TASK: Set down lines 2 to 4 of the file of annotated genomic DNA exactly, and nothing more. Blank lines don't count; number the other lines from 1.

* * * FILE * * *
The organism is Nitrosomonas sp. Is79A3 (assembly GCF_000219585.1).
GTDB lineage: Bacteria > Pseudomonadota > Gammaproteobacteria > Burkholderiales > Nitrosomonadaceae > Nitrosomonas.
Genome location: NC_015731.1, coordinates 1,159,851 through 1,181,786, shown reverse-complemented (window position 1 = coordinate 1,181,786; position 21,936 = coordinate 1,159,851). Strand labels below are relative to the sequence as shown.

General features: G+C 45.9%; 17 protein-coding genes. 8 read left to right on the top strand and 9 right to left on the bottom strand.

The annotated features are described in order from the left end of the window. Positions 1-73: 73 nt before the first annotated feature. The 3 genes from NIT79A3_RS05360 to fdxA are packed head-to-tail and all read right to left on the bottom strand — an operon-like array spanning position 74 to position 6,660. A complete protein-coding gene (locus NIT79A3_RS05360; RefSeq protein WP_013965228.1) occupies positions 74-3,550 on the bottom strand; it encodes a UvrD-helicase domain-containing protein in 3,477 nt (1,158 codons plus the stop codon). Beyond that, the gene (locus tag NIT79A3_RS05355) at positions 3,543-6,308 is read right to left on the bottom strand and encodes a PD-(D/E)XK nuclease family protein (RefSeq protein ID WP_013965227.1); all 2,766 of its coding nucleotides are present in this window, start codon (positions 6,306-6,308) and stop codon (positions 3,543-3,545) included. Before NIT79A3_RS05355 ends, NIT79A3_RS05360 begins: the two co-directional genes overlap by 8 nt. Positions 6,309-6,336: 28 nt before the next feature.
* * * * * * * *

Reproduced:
GTDB lineage: Bacteria > Pseudomonadota > Gammaproteobacteria > Burkholderiales > Nitrosomonadaceae > Nitrosomonas.
Genome location: NC_015731.1, coordinates 1,159,851 through 1,181,786, shown reverse-complemented (window position 1 = coordinate 1,181,786; position 21,936 = coordinate 1,159,851). Strand labels below are relative to the sequence as shown.

General features: G+C 45.9%; 17 protein-coding genes. 8 read left to right on the top strand and 9 right to left on the bottom strand.